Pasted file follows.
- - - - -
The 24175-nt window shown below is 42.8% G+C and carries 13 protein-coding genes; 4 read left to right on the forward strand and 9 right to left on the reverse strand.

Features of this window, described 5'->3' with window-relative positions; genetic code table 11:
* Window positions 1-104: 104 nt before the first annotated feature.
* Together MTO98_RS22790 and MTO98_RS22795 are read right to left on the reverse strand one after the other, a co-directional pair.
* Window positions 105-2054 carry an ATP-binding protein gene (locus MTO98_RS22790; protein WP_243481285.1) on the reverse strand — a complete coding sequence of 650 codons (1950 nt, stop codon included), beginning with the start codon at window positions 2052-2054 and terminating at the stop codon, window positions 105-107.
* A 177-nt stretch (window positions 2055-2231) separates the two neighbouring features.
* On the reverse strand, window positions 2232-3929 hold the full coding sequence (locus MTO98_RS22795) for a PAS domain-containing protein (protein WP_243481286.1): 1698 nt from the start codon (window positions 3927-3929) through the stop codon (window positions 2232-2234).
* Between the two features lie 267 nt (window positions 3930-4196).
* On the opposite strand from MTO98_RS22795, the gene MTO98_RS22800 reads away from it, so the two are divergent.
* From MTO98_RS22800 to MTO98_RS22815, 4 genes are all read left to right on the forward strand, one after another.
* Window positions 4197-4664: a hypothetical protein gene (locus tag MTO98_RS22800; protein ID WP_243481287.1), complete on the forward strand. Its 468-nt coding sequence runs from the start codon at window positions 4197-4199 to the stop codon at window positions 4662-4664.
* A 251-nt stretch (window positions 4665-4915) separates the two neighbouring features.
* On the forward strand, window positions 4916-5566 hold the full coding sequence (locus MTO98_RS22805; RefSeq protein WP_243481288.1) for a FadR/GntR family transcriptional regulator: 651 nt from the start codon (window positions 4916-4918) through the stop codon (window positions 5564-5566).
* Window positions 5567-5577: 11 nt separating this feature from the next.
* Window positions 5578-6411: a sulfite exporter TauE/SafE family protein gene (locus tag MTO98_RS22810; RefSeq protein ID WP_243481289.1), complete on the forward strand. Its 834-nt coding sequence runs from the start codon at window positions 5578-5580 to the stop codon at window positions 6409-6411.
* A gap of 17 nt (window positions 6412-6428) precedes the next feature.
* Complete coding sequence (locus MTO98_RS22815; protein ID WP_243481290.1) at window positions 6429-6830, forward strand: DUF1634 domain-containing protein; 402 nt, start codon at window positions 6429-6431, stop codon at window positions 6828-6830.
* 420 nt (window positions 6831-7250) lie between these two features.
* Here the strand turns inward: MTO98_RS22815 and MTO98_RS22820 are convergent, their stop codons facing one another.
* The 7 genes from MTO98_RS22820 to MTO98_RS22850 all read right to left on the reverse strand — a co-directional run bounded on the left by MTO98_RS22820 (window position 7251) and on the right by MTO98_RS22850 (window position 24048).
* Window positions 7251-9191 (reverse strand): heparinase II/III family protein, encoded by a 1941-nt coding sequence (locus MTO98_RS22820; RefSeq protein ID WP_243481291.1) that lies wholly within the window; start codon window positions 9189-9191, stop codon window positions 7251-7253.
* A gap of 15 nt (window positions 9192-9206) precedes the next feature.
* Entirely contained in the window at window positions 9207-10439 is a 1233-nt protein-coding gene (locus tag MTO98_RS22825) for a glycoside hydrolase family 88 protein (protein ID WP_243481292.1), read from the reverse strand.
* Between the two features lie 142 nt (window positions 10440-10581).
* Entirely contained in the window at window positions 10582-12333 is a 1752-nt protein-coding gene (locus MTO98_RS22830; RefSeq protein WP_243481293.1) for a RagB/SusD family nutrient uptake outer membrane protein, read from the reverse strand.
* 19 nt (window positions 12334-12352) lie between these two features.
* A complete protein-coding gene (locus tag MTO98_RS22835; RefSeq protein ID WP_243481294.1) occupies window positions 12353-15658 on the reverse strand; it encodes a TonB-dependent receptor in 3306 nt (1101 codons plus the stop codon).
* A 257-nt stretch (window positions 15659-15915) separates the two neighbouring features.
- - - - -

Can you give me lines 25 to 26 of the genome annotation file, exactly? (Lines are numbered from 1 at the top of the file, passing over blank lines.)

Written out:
* Entirely contained in the window at window positions 10582-12333 is a 1752-nt protein-coding gene (locus MTO98_RS22830; RefSeq protein WP_243481293.1) for a RagB/SusD family nutrient uptake outer membrane protein, read from the reverse strand.
* 19 nt (window positions 12334-12352) lie between these two features.